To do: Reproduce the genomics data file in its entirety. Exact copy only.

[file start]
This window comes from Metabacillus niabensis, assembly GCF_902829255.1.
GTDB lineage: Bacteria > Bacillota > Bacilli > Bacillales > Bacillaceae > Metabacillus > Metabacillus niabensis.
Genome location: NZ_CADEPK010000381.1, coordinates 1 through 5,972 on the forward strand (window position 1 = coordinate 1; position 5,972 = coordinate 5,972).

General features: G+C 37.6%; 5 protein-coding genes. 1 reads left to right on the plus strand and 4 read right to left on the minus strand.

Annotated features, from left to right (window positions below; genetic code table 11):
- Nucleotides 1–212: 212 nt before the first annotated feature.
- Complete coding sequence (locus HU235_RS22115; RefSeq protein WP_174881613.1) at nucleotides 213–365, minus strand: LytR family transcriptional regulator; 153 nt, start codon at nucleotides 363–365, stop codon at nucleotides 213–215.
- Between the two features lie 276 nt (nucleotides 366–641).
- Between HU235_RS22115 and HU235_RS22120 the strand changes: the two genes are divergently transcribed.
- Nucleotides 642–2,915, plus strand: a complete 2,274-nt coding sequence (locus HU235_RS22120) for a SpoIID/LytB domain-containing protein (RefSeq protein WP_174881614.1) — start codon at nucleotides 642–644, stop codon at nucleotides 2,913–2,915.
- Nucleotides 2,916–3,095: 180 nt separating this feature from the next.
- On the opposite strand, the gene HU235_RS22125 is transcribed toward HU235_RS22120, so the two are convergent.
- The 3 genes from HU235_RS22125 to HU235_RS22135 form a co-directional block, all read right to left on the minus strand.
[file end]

This window comes from Metabacillus niabensis, assembly GCF_902829255.1.
GTDB lineage: Bacteria > Bacillota > Bacilli > Bacillales > Bacillaceae > Metabacillus > Metabacillus niabensis.
Genome location: NZ_CADEPK010000381.1, coordinates 1 through 5,972 on the forward strand (window position 1 = coordinate 1; position 5,972 = coordinate 5,972).

General features: G+C 37.6%; 5 protein-coding genes. 1 reads left to right on the plus strand and 4 read right to left on the minus strand.

Annotated features, from left to right (window positions below; genetic code table 11):
- Nucleotides 1–212: 212 nt before the first annotated feature.
- Complete coding sequence (locus HU235_RS22115; RefSeq protein WP_174881613.1) at nucleotides 213–365, minus strand: LytR family transcriptional regulator; 153 nt, start codon at nucleotides 363–365, stop codon at nucleotides 213–215.
- Between the two features lie 276 nt (nucleotides 366–641).
- Between HU235_RS22115 and HU235_RS22120 the strand changes: the two genes are divergently transcribed.
- Nucleotides 642–2,915, plus strand: a complete 2,274-nt coding sequence (locus HU235_RS22120) for a SpoIID/LytB domain-containing protein (RefSeq protein WP_174881614.1) — start codon at nucleotides 642–644, stop codon at nucleotides 2,913–2,915.
- Nucleotides 2,916–3,095: 180 nt separating this feature from the next.
- On the opposite strand, the gene HU235_RS22125 is transcribed toward HU235_RS22120, so the two are convergent.
- The 3 genes from HU235_RS22125 to HU235_RS22135 form a co-directional block, all read right to left on the minus strand.